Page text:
Hema Malini shares her secrets on how to live life to the fullest

It’s around 7p.m. I am on the sixth floor of Park Hyatt waiting to meet dancer-actor Hema Malini, who’s in town to inaugurate an art show. ‘Kitni bhid thi’ she says to one of the organisers. Her drive from Kasturi Rangan Road, where she is staying, was longer than expected. “I come down often because my brother lives here. I was in Chennai two months back too,” she says. Nostalgia though isn’t her thing, she explains right at the beginning of the interview. “Why must we talk about our past? I am always thinking about the present and my future.”

“Are you interested in art?” I ask as she sits down in a manner only dancers can, with grace and poise. She shimmers in a black sari. “Of course! I know a few artists personally too. It is not my field but I too am an artiste, so I can appreciate art,” she says, sipping coffee. Talking about her own art, she adds, “My schedule is pretty hectic. I am performing in Mysore for Dasara this week. The production is called Mahalaxmi, the next day I am off to Delhi, and then it’s back to Mumbai… so you see that’s how my days are,” she sighs, “But I am happy performing.” Even in the middle of this conversation she impresses with her politeness. “Why don’t you also sit down?” she asks our photographer, who has been trying to get that perfect click.

It is almost impossible to talk to the actor without bringing up Sholay. “I am glad I got to be part of such a historic film,” she says and pauses to think. And then adds, “The movie is still popular and that’s great. It also means that for as long as people remember the film, I will also be there in their memories. That’s special. And of course, it is not just Sholay but people also remember me for Seeta Aur Geeta. When I am in the U.S., I love travelling in cabs. And there have been times when Russian cab drivers recognised me and hummed a few tunes from the movie!”

Her stint in Tamil cinema though, she clarifies, will be restricted to that one rare appearance she made in Hey Ram. “I am busy these days with my dance productions. In November and December I will be performing across the U.S.,” says the dancer who has trained in Bharatanatyam, Kuchipudi and Mohiniattam and runs the Natya Vihar Kalakendra, a dance school in Mumbai. She is, however, most excited about her latest project, a devotional audio CD in which she chants Soundarya Lahari. “I have been chanting Soundarya Lahari, written by Adi Shankara for about 16 years now. It is very popular here in the South but not many know of it in North India and this is my offering for the pooja season. I meditate to these shlokas and am very happy that Suresh Wadkar and Shankar Mahadevan have contributed to it, with Amitabh Bachchan giving the introduction,” she says with a smile.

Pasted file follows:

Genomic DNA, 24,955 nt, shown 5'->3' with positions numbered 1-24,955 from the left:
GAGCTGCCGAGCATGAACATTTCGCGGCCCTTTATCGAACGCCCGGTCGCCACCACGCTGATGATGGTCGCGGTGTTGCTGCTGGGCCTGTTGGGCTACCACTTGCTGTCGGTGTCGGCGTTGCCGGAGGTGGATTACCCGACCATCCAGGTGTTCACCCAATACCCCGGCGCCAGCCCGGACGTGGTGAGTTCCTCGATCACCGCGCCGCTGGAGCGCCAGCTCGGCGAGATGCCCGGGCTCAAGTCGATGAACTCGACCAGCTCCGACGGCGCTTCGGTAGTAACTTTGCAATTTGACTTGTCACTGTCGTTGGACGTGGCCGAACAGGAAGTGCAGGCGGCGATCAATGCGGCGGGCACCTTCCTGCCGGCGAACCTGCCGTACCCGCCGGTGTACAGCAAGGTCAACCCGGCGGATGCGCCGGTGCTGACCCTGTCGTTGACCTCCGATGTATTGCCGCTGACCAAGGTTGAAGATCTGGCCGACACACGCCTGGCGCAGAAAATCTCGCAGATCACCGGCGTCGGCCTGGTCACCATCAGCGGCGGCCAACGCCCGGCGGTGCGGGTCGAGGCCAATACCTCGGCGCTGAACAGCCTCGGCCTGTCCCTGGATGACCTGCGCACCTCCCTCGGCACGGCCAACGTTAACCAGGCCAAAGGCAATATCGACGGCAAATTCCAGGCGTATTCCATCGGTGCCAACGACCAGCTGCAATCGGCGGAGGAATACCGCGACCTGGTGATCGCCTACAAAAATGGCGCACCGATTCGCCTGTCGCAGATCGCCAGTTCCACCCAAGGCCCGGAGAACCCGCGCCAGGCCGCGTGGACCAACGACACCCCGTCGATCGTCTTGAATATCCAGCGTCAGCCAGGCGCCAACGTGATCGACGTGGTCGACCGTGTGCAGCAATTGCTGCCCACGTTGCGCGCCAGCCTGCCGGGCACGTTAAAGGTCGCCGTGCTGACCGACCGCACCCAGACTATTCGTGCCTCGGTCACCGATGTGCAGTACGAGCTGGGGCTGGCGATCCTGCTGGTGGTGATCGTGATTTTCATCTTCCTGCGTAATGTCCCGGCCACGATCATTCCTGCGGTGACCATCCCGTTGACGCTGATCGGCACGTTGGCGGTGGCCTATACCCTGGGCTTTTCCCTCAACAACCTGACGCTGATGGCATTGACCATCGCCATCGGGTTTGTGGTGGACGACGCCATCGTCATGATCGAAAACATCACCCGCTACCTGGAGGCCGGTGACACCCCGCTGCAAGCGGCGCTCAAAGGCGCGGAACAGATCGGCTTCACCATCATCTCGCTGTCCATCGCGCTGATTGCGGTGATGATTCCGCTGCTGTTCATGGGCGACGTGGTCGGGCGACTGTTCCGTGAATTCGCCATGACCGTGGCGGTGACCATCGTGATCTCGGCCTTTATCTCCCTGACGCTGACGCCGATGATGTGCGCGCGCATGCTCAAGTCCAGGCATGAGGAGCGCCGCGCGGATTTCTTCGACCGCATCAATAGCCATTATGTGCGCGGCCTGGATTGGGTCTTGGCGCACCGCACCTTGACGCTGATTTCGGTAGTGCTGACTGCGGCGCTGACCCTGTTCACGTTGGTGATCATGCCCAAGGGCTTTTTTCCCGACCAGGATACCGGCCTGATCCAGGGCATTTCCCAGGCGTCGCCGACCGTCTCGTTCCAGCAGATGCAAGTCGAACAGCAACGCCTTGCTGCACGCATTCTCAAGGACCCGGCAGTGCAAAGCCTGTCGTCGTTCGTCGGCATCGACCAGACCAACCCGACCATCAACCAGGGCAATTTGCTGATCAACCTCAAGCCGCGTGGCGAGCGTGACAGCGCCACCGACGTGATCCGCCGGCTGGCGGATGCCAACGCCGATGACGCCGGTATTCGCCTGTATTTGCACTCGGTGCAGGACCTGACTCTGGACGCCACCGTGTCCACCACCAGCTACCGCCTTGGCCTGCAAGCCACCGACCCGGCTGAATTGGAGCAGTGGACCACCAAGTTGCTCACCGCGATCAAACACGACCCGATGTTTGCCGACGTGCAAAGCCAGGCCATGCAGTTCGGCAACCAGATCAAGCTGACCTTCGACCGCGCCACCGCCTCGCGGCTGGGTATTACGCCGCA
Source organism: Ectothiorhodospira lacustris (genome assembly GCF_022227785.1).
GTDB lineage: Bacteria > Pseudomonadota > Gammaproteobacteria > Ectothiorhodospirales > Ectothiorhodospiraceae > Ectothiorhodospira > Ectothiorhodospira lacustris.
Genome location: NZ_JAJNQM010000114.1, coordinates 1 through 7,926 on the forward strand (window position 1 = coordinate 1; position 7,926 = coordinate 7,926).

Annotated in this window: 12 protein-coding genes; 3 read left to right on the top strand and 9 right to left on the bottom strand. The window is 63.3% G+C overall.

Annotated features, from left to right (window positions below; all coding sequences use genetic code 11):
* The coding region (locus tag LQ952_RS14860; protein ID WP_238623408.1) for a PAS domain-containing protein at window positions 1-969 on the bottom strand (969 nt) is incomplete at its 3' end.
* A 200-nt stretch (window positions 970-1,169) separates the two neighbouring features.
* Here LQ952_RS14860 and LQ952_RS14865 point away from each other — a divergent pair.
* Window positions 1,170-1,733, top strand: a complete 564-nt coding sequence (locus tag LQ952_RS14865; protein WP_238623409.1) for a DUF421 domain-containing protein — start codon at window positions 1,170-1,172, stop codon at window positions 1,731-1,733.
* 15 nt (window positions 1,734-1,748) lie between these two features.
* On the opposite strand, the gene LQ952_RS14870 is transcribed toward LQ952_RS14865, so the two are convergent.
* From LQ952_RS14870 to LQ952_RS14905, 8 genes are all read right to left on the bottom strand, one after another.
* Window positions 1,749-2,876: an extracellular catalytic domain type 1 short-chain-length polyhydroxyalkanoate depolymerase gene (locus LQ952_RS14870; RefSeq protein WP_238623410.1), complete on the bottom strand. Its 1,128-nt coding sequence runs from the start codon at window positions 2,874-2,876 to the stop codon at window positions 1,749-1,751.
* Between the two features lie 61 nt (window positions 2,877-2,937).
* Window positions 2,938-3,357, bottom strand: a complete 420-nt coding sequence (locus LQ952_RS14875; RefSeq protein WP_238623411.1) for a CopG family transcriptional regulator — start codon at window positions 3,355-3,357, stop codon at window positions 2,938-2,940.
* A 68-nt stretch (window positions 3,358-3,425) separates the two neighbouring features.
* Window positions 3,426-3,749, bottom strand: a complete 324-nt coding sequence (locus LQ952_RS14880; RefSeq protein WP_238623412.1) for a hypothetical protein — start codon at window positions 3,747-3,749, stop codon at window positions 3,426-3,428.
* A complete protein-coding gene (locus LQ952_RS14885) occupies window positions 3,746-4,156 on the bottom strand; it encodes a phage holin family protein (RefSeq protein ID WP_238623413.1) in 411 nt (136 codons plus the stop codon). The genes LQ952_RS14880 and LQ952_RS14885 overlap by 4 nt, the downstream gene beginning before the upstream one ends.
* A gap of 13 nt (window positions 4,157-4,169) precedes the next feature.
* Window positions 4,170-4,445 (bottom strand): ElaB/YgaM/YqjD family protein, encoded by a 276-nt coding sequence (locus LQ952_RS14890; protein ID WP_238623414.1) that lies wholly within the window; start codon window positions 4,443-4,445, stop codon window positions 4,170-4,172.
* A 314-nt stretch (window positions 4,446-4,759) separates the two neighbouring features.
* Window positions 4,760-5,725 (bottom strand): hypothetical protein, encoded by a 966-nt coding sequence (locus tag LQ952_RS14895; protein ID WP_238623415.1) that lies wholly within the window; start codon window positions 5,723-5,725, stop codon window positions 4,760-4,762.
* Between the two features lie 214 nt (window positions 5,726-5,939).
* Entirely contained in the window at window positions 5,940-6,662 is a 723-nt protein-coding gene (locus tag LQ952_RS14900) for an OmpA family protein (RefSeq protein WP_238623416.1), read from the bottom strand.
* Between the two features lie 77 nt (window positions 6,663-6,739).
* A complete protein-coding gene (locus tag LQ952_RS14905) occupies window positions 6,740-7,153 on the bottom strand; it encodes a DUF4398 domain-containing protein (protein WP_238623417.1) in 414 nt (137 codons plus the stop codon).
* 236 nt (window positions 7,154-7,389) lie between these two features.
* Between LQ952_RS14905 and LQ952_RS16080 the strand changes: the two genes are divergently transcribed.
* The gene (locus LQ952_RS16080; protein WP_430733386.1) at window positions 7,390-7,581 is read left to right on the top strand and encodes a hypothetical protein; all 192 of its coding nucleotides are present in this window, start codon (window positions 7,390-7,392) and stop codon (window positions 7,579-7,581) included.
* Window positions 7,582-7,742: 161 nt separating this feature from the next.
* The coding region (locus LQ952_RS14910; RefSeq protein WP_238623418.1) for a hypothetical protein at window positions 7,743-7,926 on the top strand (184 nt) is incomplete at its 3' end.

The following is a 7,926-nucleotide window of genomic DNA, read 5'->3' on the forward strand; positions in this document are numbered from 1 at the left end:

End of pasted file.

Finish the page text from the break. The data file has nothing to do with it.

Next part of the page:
On her life as of now she says, “My daughter Esha is married and then the younger one will also get married and maybe after that I will be a grandmother,” she smiles. Ask her about professional ambitions and she adds, “I have plans and if it’s the right subject and is not too expensive then why not?” Does this mean she wants to produce films? “Produce, act… I love to work! As long as I look good on screen and if the role suits my age, I will not say no to it.” Perhaps it is this attitude that has kept her looking so youthful. “I practise yoga too! And dance always helps,” she says before signing off.